At 90 years old and not traveling much, Jack Greenberg didn’t make the NAACP’s symposium here commemorating the 60th anniversary of the Supreme Court’s Brown v. Board of Education decision. But the former head of the NAACP Legal Defense and Educational Fund still teaches at Columbia Law School and follows the nation’s civil rights laws to the minutest detail.
So he was familiar with the court’s ruling in April upholding a Michigan constitutional amendment through which voters turned back affirmative-action programs, and answered unhesitatingly when I called him at his home in New York.
By their logic in the Michigan case, I asked, would the justices find slavery constitutional if voters decided to approve it?
“Yes,” he said without missing a beat — then added, “well, maybe not slavery.”
What made me think I could lead this witness?
One of three surviving members of arguably the greatest legal team ever, Greenberg was hired by Thurgood Marshall to help draft and argue the landmark case that overturned legalized segregation on May 17, 1954. An unqualified legal victory, its legacy is also marked by foot-dragging and intransigence.
“Nobody did anything they weren’t forced to do,” Greenberg said of states and school districts refusing to desegregate, resistance that he says had nothing to do with the court’s vague timetable of achieving it “with all deliberate speed” and everything to do with racism.
“They weren’t going slowly. They just weren’t doing anything,” he said. “So you tell them to do something, and they’ll say no, they won’t do it, and they’ll litigate for three or four years, and then the whole educational system is turned inside out.”
One of the first places to suffer that upheaval was Little Rock, Ark., where federal troops were mobilized to quell violent mobs at Central High School in 1957. At the Fort Lauderdale symposium this week, Ernest Green recalled how an initial cadre of 25 black students volunteering to integrate the high school shrank to “The Little Rock Nine,” of which he was one.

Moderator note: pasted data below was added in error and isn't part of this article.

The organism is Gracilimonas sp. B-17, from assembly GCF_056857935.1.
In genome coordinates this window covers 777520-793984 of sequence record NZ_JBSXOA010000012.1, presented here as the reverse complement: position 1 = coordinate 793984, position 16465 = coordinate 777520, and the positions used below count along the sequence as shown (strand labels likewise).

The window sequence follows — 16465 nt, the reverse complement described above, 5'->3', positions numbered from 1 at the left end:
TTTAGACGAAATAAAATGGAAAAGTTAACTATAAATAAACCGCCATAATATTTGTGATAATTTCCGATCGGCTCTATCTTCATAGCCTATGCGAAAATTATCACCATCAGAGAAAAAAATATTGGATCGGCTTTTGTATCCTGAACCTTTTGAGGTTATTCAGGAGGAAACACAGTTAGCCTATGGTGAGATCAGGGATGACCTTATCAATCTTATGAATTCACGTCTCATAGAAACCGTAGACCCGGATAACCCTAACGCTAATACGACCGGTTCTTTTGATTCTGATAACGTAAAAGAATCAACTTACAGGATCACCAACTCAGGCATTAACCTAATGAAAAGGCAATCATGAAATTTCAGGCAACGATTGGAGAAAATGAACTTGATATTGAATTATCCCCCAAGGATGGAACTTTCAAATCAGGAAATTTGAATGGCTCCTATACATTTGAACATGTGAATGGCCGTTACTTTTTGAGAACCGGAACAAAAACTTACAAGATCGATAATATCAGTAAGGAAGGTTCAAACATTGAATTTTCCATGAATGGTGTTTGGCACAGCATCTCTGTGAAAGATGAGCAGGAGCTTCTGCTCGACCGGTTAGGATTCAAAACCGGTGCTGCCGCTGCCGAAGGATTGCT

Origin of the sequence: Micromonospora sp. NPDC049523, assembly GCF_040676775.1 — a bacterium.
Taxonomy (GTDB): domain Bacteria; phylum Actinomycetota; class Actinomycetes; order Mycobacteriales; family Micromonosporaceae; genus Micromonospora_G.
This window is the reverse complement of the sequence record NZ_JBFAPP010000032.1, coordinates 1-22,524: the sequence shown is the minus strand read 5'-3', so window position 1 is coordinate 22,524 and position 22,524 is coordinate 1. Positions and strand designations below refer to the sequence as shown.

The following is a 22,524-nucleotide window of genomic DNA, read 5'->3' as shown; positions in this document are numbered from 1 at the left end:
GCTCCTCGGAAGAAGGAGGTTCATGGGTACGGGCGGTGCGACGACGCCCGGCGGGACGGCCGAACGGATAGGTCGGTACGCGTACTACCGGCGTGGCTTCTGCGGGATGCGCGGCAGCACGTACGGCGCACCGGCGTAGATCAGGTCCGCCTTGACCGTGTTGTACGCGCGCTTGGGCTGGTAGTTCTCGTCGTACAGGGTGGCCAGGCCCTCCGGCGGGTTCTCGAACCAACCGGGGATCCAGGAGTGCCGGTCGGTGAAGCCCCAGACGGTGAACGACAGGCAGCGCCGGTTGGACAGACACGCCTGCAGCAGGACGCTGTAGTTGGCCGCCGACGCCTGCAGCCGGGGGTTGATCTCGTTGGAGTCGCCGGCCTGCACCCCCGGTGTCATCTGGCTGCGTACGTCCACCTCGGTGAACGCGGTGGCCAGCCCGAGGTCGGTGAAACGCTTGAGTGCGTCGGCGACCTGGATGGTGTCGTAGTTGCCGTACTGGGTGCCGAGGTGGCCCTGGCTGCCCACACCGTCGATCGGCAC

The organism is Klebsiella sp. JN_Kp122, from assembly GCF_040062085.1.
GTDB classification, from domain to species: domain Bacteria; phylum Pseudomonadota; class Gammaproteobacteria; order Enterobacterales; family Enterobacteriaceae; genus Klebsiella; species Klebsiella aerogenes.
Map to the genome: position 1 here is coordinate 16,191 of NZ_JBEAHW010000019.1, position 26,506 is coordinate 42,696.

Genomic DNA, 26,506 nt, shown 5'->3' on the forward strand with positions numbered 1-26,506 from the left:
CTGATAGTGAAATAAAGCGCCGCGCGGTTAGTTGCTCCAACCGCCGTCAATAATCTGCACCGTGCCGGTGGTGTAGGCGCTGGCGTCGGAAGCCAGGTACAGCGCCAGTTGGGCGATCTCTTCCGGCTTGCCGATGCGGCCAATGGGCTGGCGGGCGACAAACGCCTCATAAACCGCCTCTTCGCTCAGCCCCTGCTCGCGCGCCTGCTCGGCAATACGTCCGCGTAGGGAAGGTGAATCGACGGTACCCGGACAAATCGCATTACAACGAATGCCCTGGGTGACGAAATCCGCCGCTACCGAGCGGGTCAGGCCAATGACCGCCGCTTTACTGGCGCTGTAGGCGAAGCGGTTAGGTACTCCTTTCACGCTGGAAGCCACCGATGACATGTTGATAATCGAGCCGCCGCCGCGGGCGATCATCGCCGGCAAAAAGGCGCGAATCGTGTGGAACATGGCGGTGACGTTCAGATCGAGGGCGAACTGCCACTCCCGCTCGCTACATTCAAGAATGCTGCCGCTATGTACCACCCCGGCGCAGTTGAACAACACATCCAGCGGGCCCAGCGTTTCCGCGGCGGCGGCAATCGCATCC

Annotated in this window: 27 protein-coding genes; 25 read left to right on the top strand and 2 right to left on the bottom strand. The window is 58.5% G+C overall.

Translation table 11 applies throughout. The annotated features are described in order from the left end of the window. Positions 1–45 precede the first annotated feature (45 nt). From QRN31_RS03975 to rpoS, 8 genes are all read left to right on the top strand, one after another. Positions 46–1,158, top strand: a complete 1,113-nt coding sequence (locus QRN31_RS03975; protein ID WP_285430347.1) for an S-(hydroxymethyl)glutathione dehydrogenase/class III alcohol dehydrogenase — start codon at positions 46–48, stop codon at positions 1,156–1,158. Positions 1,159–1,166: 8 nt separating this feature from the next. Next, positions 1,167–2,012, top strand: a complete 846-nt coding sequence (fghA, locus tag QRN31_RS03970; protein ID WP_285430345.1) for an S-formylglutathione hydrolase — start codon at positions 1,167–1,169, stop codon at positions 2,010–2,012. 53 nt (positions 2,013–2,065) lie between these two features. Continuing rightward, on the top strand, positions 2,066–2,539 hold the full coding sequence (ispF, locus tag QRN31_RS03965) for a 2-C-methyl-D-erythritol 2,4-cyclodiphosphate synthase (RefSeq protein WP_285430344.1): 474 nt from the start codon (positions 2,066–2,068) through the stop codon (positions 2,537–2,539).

“There’s a long line of people who would tell you how much they supported (integration) in 1957, but that wasn’t true,” he said. “It was difficult to be standing there by yourself.”
Yet it was also difficult to tolerate inequity, Green said, adding that before he enrolled, “I thought, ‘What the hell could they be doing in that (school) building that was four times the size of our building?’”
Moderating the forum was Harvard Law School professor Charles Ogletree, who read from Chief Justice Earl Warren’s 1954 decision describing education as “the very foundation of good citizenship” and “a right which must be made available to all on equal terms.”
Panelist Judith Browne-Dianis of the civil rights group The Advancement Project said that equality has yet to be achieved.
“The fact that schools and adults still see (children of color) as inferior, that is something that we haven’t fixed yet,” she said.
Backing her up is a federal Department of Education study released in March showing black K-12 students three and a half times more likely to receive out-of-school suspensions than their white peers — a disparity many attribute to a perception of black children as more violent or disobedient than white.
Released just this week is another study, “Brown at 60,” from the Civil Rights Project at UCLA, proclaiming “great progress, a long retreat and an uncertain future” since the decision.
“The (current) Supreme Court has fundamentally changed desegregation law, and many major court orders have been dropped,” the report reads, citing recent rulings that have chipped away at Brown. “Our statistical analysis shows that segregation increased substantially after the plans were terminated in many large districts.”
With that dire an assessment, was it all worth it?
To any sane person, of course it was. In education, millions of students of all races have made unparalleled achievement under reforms begun by Brown, and the removal of societal indignities such as separate drinking fountains and Jim Crow travel on buses and trains — to say nothing of being lynched for attempting to vote — goes to the heart of fulfilling the promise of America.
But it takes time, and constant, determined agitation, a sharp-witted 90-year-old on the phone from New York reminds me.
“There’s always reason to be despondent,” he says, “and there’s always a reason for hope.”
ABOUT THE WRITER
Robin Washington of Duluth, Minn., writes frequently on the history of the civil rights movement. He produced the PBS documentary “You Don’t Have to Ride Jim Crow!” about the Supreme Court’s 1946 Morgan v. Virginia decision, one of the NAACP-litigated cases laying the groundwork for Brown v. Board of Education. He wrote this for McClatchy-Tribune.